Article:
These improvisations between Chicago's ubiquitous cellist Fred Lonberg-Holm and veteran British double bassist Nick Stephens, known for ongoing collaborations with Norwegian reed master Frode Gjerstad and South-African drummer Louis Moholo-Moholo, were recorded in 2011 in Stephens' home-town, Northwood.
The duo immediately establish a common language that encompasses organic elements of fiery free jazz, through exploration of extended bowing techniques or often simple, straight- forward and lyrical, chamber playing. The two juggle between these shifting elements, to form searching, restless dynamics and and multi-layered textures.
The fourth, 15-minute long improvisation enables Lonberg-Holm and Stephens to explore their shared, searching spirit and the resulting supportive interplay even deeper. Both cover a continuum of sounds. Elegant, poetic bowing, nuanced investigation of the deep and resonant timbral spectrum of the cello and double bass, percussive use of the bows and a changing pulse comprise the spare overtones. The pair perform with great focus, and an impressive command of their instruments, welcoming any sound and any dynamic, whether tough, nervous or gentle and caressing.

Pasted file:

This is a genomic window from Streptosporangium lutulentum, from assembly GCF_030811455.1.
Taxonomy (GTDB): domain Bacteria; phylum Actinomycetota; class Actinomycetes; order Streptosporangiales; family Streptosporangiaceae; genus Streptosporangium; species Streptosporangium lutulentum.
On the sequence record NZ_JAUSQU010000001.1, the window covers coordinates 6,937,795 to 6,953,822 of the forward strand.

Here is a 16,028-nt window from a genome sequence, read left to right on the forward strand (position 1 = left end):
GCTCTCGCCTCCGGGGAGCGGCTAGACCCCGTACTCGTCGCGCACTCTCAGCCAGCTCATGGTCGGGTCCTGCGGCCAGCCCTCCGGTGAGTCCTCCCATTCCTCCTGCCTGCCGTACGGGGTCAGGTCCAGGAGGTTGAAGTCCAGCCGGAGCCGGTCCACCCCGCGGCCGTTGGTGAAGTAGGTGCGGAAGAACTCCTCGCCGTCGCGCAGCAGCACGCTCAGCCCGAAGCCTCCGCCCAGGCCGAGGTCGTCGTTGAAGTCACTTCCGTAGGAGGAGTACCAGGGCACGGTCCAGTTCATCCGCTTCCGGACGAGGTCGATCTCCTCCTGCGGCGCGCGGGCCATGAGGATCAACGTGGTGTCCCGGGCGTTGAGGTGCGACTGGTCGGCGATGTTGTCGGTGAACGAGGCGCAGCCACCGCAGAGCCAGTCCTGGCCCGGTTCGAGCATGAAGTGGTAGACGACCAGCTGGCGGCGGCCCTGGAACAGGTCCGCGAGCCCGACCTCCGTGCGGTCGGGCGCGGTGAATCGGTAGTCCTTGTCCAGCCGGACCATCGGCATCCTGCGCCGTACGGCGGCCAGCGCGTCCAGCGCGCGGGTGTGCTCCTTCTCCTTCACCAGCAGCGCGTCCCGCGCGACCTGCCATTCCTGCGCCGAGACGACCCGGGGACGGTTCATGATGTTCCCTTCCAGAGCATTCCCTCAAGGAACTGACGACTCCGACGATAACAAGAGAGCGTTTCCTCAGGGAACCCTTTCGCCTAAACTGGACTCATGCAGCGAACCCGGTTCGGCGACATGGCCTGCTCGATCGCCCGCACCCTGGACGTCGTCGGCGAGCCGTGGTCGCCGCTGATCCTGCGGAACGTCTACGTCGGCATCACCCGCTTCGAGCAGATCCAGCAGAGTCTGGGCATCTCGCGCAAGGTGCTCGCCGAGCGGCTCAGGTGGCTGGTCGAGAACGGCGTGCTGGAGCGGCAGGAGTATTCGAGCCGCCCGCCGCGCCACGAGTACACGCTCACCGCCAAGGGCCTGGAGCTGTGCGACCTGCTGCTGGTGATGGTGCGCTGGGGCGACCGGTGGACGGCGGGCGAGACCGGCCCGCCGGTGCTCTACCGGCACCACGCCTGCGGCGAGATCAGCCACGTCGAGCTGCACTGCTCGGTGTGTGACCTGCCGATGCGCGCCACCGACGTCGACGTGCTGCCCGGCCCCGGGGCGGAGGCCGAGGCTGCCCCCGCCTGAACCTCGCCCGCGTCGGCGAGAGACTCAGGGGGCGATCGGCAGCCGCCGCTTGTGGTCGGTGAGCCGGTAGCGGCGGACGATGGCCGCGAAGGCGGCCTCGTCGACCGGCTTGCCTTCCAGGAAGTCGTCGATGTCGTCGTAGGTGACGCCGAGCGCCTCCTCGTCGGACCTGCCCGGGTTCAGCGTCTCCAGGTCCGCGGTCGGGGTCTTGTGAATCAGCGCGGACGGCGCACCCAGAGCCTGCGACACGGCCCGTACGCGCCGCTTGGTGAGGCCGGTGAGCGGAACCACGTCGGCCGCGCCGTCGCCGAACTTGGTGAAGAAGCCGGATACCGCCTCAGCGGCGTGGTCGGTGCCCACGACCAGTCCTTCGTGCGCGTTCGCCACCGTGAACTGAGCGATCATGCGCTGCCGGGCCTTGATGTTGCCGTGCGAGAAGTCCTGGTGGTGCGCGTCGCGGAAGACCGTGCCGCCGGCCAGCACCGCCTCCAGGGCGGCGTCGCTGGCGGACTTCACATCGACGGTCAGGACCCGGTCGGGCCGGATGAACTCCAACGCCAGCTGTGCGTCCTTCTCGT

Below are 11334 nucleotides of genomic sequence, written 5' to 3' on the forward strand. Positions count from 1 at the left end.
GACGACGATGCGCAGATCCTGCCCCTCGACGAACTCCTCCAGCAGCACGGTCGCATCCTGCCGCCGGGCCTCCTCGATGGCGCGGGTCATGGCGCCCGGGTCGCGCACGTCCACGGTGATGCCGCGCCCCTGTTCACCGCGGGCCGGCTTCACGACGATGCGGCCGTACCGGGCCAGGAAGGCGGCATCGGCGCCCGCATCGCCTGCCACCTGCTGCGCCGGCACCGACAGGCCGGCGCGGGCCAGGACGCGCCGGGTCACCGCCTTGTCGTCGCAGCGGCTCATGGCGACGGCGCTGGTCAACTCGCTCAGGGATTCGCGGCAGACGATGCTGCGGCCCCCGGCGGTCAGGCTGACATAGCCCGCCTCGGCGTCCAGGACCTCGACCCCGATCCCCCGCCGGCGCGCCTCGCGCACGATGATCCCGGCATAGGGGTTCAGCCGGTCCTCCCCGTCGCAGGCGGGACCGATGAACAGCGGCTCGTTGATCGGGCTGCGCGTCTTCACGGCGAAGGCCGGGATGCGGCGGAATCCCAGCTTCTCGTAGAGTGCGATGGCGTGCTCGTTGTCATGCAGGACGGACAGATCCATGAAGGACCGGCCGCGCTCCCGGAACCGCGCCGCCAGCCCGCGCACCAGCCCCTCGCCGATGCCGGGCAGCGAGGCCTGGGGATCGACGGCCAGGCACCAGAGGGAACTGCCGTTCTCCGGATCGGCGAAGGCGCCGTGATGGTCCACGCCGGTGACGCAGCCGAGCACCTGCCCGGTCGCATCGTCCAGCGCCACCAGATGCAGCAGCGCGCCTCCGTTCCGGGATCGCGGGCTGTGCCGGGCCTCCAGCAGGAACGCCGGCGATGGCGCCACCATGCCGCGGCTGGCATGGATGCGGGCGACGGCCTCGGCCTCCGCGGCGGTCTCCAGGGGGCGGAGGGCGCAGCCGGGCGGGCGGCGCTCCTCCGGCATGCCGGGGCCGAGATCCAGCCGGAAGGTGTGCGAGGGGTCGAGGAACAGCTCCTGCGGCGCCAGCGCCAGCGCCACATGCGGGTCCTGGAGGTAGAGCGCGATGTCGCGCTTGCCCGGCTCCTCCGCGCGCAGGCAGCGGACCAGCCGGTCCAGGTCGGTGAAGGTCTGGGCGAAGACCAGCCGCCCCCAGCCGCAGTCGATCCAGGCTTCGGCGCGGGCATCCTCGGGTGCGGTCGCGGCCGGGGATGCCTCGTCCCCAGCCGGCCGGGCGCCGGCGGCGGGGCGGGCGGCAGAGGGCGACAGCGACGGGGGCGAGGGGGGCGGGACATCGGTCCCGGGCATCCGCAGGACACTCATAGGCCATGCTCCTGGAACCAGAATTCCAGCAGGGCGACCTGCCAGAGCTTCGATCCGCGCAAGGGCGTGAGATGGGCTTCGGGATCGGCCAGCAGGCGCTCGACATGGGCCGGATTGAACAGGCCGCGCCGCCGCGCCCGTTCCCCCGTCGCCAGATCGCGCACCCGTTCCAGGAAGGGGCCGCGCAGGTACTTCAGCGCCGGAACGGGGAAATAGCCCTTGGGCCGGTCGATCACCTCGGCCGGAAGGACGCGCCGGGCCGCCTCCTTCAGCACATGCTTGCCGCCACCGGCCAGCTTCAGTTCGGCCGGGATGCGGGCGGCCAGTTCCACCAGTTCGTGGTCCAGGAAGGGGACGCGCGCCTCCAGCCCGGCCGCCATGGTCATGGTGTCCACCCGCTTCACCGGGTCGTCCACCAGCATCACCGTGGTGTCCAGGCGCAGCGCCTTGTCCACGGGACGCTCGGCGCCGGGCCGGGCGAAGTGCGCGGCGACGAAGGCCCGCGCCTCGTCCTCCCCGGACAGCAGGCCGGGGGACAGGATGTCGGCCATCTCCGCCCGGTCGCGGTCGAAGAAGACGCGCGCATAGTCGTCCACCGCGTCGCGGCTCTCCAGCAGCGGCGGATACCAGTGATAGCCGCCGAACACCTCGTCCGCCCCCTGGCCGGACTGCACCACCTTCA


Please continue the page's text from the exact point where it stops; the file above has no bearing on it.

I love jazz because I was born and raised here in America, and it is one of the most significant cultural contributions we have given to the world. It is an incredibly sophisticated artform that continues to challenge boundaries while delighting and engaging listeners of all different ages and backgrounds
I love jazz because I was born and raised here in America, and it is one of the most significant cultural contributions we have given to the world. It is an incredibly sophisticated artform that continues to challenge boundaries while delighting and engaging listeners of all different ages and backgrounds. I love how jazz can involve musicians who may have never met each other can coming together and making incredible music by referring to the Great American Songbook and musicians who have been playing together for years, who have a deep connection and who explore and create original music that is at the cutting edge of musical innovation in every sense. Performing jazz music requires a virtuosity and technique that only strict discipline can teach as well as a spontaneity and playfulness that reflects the simple folk roots of the music.
I was first exposed to jazz as a student in college. Only knowing I wanted to play guitar, I enrolled in an applied music program that focused on Jazz rhythm section playing. The subsequent journey that I have been on since the time that I enrolled in that class has helped me grow not only as a musician but more so as a person.